Robert Downey Jr. is a real-life superhero

I’ve been procrastinating on my Iron Man 3 review for the better part of an entire weekend, but before I get to that, here’s a Robert Downey Jr. story that I just had to share. The running joke around these parts is that Robert Downey Jr. has been staying in character as Tony Stark for the better part of a decade. But it turns out, it goes back even further than that, at least according to writer Dana Reinhardt, who relates the story of attending an ACLU event in the early nineties that was also attended by a pre-Iron Man Robert Downey Jr. (I mean obviously it was pre-Iron Man, unless RDJ has a time machine, which I wouldn’t put past him).

The story is old, but it was brought to my attention today by LettersofNote, and I hadn’t heard it before. Even if I had, it’d still be worth a repost. This excerpt picks up after Reinhardt talks about accompanying her grandmother to the event, and pointing out Robert Downey Jr. to her, about whom she didn’t seem to care.

We made our way to our folding chairs in the garden with our paper plates and cubed cheeses and we watched my stepmother give one of her eloquent speeches and a plea for donations, and there must have been a few other people who spoke but I can’t remember who, and then Ron Kovic [wheelchair-bound Vietnam vet and the subject of Born on the 4th of July] took the podium, and he was mesmerizing, and when it was all over we stood up to leave, and my grandmother tripped.

We’d been sitting in the front row (nepotism has its privileges) and when she tripped she fell smack into the wheelchair ramp that provided Ron Kovic with access to the stage. I didn’t know that wheelchair ramps have sharp edges, but they do, at least this one did, and it sliced her shin right open.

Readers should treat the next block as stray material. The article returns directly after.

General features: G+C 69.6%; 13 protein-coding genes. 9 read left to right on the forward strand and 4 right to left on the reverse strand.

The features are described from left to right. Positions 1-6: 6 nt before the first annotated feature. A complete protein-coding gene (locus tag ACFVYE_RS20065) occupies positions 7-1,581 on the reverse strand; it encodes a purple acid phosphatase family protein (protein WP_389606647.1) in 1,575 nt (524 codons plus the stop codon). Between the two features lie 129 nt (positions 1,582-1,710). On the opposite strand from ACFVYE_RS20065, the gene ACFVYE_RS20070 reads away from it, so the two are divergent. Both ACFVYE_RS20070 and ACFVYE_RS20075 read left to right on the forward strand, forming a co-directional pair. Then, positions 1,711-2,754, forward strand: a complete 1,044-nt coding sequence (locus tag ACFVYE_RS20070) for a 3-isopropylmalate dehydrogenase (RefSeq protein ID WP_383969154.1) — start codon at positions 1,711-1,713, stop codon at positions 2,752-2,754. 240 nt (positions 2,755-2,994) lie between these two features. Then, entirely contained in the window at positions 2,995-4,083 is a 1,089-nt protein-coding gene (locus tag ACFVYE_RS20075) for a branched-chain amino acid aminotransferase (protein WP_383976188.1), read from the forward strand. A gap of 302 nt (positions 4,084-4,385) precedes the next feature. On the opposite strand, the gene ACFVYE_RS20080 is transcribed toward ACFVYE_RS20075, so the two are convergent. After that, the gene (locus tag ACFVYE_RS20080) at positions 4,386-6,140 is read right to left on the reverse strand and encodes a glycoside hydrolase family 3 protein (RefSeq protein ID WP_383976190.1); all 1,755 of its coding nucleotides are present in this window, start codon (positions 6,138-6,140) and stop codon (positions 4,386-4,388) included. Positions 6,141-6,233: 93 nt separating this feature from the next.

The volume of blood was staggering.

I’d like to be able to tell you that I raced into action; that I quickly took control of the situation, tending to my grandmother and calling for the ambulance that was so obviously needed, but I didn’t. I sat down and put my head between my knees because I thought I was going to faint. Did I mention the blood?

Luckily, somebody did take control of the situation, and that person was Robert Downey Jr.

He ordered someone to call an ambulance. Another to bring a glass of water. Another to fetch a blanket. He took off his gorgeous linen jacket and he rolled up his sleeves and he grabbed hold of my grandmother’s leg, and then he took that jacket that I’d assumed he’d taken off only to it keep out of the way, and he tied it around her wound. I watched the cream colored linen turn scarlet with her blood.

He told her not to worry. He told her it would be alright. He knew, instinctively, how to speak to her, how to distract her, how to play to her vanity. He held onto her calf and he whistled. He told her how stunning her legs were.

She said to him, to my humiliation: “My granddaughter tells me you’re a famous actor but I’ve never heard of you.”

He stayed with her until the ambulance came and then he walked alongside the stretcher holding her hand and telling her she was breaking his heart by leaving the party so early, just as they were getting to know each other. He waved to her as they closed the doors. “Don’t forget to call me, Silvia,” he said. “We’ll do lunch.”

Some fifteen years after that garden party, ten years after my grandmother had died and five since he’d been released from prison, I saw him in a restaurant.

I grew up in Los Angeles where celebrity sightings are commonplace and where I was raised to respect people’s privacy and never bother someone while they’re out having a meal, but on this day I decided to abandon the code of the native Angeleno, and my own shyness, and I approached his table.

I said to him, “I don’t have any idea if you remember this…” and I told him the story.

He remembered.

“I just wanted to thank you,” I said. “And I wanted to tell you that it was simply the kindest act I’ve ever witnessed.”

He stood up and he took both of my hands in his and he looked into my eyes and he said, “You have absolutely no idea how much I needed to hear that today.” [original story here, Google-Cached version here]

Aw, geez, is it dusty in here? Heroism, redemption, a departed loved one, garden parties, a handsome movie star using his expensive suit as a tourniquet – this story really has everything. And if there’s one takeaway here, it’s this: you will never, ever be as cool as Robert Downey Jr.

Robert & Susan Downey photo credit: Featureflash /